- Reduction of insomnia, tension, headaches and irritability – A tea with no caffeine, rooibos drinkers have found that enjoying a cup before bed has helped to relax them and relieve any tension to allow for a great night of sleep. By helping to normalize tea drinkers’ sleep habits, rooibos often reduces headaches and irritability.
- Stronger bones and teeth – With high levels of antioxidants and minerals like manganese, fluoride and calcium, rooibos tea promotes good bone growth, and helps to keep teeth strong.
- Relief from colic and stomach cramps – Rooibos tea is sometimes called “the mother’s miracle” because its antioxidants makes the tea an anti-spasmodic agent, which relieves stomach cramps and lessens colic in infants. Just mix this natural, decaffeinated beverage with milk and your baby will soon stop suffering from stomach pain and sleep easily.
I drink both loose tea and tea bag teas. A few of my favorite tea bag teas are: Orange Cinnamon Spice (made with Rooibos) by Twinings of London, Safari Spice (made with Rooibos) by Celestial Seasonings and Lemon Ginger by Stash Tea. I also drink Sleepy Time and Tension Tamer by Celestial Seasonings. Also plain Rooibos tea by Freshpak
A few of my favorite loose teas are: Rooibos Mango by Adagio Teas, Rooibos Tropics by Adagio Teas and Rooibos Bangkok Lemongrass by Teavana (I can’t find online. I bought it from their store in the mall.) The Mango and Triopics teas make excellent ice tea.
Note: All Rooibos teas make excellent ice tea as well. I drink them all summer.
To prepare herbal teas you use hot water like most other teas but depending on the type of herbal tea depends on how hot the water should be for optimal infusion. (I use filtered water)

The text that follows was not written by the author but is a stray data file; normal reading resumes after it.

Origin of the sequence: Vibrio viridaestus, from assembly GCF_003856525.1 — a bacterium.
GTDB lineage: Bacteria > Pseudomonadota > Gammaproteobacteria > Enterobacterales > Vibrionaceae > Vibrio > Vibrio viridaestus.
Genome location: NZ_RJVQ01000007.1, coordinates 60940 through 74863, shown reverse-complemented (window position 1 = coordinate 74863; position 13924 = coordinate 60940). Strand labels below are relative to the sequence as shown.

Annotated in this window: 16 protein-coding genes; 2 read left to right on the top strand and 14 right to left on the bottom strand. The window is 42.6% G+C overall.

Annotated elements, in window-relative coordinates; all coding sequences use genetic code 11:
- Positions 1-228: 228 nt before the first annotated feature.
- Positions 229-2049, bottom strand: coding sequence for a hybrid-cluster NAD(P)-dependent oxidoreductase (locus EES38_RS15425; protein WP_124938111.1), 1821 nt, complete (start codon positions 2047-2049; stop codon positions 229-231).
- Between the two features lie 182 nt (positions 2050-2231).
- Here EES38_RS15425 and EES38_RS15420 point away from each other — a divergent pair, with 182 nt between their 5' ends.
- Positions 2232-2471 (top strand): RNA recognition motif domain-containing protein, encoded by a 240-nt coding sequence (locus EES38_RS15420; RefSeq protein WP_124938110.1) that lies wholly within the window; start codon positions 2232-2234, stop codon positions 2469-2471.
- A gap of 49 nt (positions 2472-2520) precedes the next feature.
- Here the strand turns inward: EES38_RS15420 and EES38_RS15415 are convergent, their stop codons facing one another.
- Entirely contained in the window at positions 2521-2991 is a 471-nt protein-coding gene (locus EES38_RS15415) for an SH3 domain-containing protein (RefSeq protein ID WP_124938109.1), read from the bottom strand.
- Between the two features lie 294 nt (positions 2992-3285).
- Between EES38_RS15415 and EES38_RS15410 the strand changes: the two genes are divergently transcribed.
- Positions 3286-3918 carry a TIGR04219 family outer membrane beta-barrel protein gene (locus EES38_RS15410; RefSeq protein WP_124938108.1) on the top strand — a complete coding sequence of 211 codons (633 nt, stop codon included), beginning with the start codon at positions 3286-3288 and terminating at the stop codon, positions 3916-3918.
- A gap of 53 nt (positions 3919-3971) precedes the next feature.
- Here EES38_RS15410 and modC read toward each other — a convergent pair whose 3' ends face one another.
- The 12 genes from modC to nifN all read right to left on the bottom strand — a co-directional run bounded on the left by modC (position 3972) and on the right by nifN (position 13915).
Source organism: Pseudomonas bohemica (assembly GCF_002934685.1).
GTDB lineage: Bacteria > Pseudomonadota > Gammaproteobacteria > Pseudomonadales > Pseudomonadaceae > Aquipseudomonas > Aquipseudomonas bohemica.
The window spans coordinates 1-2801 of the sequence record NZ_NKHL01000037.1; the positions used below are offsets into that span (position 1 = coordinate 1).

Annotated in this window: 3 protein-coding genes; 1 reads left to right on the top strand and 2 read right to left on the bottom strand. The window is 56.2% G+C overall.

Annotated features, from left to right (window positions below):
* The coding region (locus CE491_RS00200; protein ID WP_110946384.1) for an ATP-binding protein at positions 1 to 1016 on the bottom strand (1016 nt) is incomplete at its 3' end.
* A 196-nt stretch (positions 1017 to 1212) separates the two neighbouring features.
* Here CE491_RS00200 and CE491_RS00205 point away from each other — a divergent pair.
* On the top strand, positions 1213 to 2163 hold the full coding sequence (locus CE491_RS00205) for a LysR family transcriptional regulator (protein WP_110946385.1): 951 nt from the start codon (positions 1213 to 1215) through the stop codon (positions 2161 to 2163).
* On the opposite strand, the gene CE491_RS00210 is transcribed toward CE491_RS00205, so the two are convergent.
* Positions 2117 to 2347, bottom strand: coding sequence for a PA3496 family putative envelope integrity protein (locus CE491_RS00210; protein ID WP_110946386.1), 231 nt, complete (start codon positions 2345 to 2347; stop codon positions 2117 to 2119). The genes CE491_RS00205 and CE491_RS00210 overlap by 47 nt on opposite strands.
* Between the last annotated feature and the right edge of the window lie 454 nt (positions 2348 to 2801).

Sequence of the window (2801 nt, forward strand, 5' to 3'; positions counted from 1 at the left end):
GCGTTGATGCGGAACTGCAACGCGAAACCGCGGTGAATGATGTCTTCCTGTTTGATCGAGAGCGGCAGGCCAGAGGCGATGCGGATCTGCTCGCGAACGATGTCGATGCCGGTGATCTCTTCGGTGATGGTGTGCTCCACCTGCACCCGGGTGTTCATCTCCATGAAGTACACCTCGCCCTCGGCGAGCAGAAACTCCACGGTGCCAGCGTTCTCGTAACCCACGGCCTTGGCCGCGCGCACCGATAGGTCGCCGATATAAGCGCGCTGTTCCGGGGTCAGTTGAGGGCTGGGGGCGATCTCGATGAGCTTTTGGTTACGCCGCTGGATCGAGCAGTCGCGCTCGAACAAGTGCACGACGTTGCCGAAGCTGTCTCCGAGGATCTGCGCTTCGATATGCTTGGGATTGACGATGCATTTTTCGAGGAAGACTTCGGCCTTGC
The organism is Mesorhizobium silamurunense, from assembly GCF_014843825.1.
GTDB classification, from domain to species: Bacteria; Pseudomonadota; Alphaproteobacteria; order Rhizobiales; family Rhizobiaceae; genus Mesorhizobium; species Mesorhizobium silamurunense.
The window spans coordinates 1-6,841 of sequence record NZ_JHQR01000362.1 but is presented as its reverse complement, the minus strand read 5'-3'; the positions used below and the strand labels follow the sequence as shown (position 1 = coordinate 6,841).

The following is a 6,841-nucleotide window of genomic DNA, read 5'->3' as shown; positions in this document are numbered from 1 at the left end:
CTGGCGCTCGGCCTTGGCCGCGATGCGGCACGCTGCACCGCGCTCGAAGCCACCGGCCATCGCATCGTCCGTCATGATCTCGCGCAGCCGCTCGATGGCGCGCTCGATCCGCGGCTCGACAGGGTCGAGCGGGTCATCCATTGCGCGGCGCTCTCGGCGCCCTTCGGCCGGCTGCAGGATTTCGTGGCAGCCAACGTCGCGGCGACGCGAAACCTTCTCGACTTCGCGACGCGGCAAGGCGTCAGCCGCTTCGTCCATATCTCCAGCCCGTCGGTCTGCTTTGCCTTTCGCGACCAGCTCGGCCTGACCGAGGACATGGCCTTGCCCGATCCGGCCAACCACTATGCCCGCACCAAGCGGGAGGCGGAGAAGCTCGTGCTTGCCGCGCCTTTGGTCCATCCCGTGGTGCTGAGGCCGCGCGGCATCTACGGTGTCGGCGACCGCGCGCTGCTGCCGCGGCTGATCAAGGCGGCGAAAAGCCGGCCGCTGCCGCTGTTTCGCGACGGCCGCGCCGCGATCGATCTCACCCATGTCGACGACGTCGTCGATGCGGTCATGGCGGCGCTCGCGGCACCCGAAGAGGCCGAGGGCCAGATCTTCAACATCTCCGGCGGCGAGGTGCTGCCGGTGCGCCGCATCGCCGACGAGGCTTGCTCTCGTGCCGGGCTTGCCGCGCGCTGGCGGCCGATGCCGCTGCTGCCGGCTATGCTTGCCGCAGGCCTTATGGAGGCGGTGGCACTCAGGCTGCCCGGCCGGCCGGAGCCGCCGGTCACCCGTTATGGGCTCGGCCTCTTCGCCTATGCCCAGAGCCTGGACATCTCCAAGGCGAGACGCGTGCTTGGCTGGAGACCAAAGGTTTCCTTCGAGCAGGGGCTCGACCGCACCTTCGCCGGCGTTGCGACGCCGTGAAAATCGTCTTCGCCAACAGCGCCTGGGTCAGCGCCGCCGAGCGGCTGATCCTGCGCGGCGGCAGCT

For straight up Rooibos tea, which is a very hardy tea. It can be infused with boiling water and steeped for 5-6 minutes.
For most other herbal teas or Rooibos tea with added herbs for which there are so many different tea blends, there is no way to give any temperature or steeping guidelines with any accuracy. But most can be infused with water at 208 deg. F and then steeped for 5-6 minutes. You will have to experiment to find the perfect temperature and steeping time for each type of herbed tea you have and for your tastes.
Any tea, is most of the time always infused with water between 175 deg. F and Boiling depending on the type.
I challenge you to experiment with herbal teas of all kinds and let me know what you have found and your favorite of the week. I say that because I am sure you will end up having many favorite teas the longer you continue to try new flavors.
“If you are cold, tea will warm you; if you are too heated, it will cool you; if you are depressed, it will cheer you; if you are excited, it will calm you” – Author Unknown
Posted on June 23, 2012, in Articles and tagged antioxidant, antioxidants, health, herbal, herbal infusion, herbal tea, red bush, rooibos, steep, steeping, tea, teas. Bookmark the permalink. 2 Comments.